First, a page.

Emerging markets stocks, as represented by the MSCI Emerging Markets index, declined -1.1% in July. The category continued to trail developed market peers on a year-to-date basis despite a respectable total return of +9.5%. The Latin America region produced a small gain for the month. A relative underperformer for much of 2019, given China-related concern, the Asia region surrendered -1.5% for the month and was at +8.2% for the year.
Real estate, as measured by the FTSE EPRA/NAREIT Developed index, was up slightly at +0.4% during the month and was up +15.6% for the year. The Alerian MLP index gave back -0.2% in July but remained up +16.7% year-to-date. The near-month NYMEX oil contract was essentially flat for the month, while gold continued to advance (+0.9%). The broadly diversified Bloomberg Commodity index declined -0.7% for the month and is now up +4.4% for the year.
US Treasury (UST) yields traded in a range-bound fashion throughout July, fully expecting the FOMC to deliver a series of “insurance cuts” to sustain the economic expansion. Despite the announced 25 bps reduction in the Fed Funds rate, the slope of the yield curve bear flattened as short-end rates notched a bit higher (discounting future easing) while longer-term rates declined (seeing less catalyst for inflation). In this environment, the high-quality government bond complex returned -0.1% overall. The commonly referenced 10-year UST yield spent a few days below the psychologically relevant 2% level but ended the month virtually unchanged at 2.02%.
The BloomBar US Aggregate Bond index outperformed risk-free US Treasuries on a duration-matched basis providing another +0.2% in July and pushed year-to-date returns to an impressive +6.3%. Spreads for IG corporates were 7 bps tighter and have now fully retraced May’s sell-off. The mortgage-related securitized sub-sectors also contributed to outperformance. With rates opposing spreads, the benchmark’s yield-to-worst settled just above 2.5%.
The Bloombar 1-15 Year Municipal index returned +0.8% in July. Positive technical demand continued to benefit the category which has now provided year-to-date returns of +5.2% despite modest initial yields. As front-end yields fell sharply, the tax-exempt curve re-steepened somewhat. Still, 10-year municipal/UST ratios of ~76% reflect rich valuations.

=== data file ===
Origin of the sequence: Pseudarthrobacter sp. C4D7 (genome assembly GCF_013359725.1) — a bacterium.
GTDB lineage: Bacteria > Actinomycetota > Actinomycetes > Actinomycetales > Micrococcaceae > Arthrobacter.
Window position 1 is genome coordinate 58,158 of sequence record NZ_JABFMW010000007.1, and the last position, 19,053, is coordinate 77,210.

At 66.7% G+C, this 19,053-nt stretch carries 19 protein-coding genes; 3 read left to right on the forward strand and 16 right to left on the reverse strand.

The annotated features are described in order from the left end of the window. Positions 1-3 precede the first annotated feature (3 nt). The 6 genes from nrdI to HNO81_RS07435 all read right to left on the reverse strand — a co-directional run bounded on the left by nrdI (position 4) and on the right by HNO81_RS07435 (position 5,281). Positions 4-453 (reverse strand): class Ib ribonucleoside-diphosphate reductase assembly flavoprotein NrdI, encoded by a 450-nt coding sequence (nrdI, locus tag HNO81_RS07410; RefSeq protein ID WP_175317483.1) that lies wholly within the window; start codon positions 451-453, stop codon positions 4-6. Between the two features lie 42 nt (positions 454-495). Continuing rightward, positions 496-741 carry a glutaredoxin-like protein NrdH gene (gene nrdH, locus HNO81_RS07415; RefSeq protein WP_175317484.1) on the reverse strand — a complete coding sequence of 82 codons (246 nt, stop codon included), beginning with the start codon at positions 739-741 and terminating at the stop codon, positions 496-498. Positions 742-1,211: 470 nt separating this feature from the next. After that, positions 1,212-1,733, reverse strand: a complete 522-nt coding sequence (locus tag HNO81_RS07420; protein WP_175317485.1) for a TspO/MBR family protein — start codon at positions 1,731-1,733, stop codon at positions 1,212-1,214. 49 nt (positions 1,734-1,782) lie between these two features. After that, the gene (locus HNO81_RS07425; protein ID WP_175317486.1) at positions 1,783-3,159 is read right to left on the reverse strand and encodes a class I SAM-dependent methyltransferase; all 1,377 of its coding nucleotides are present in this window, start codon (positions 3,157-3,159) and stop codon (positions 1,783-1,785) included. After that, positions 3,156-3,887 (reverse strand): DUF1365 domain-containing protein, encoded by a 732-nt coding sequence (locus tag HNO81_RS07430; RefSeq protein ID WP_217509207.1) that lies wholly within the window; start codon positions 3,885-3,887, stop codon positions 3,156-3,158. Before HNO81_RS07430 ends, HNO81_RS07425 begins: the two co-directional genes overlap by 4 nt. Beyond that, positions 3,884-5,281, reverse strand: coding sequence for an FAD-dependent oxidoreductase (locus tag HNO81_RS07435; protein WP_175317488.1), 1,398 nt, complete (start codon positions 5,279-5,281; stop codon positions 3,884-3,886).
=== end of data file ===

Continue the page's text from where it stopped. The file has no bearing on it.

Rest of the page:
With ongoing investor risk appetite, the Bloombar US Corporate High Yield index advanced +0.6% for the month and delivered +10.6% year-to-date. Overall benchmark spreads tightened 6 bps, pushing all-in yields down to just below 5.9%. Global yields (many of which are negative) sank relative to US government bonds, but a stronger US dollar caused unhedged international bonds to underperform. Emerging markets bonds remained strong across categories, as local rates in key countries declined and spreads for both US dollar-based sovereign and corporate issues tightened.
Disclaimers: The data contained in this report is provided from Asset Consulting Group (ACG). This is not an offer to buy or sell securities. No investment process is free of risk and there is no guarantee that the investment process described herein will be profitable. Past performance is not indicative of current or future performance and is not a guarantee. In preparing these materials, we have relied upon and assumed without independent verification, the accuracy and completeness of all information available from public and internal sources. Gryphon Financial Partners shall not in any way be liable for claims and make no expressed or implied representations or warranties as to their accuracy or completeness or for statements or errors contained in or omissions from them. This was created for informational purposes only. Gryphon Financial Partners, LLC is an Investment Adviser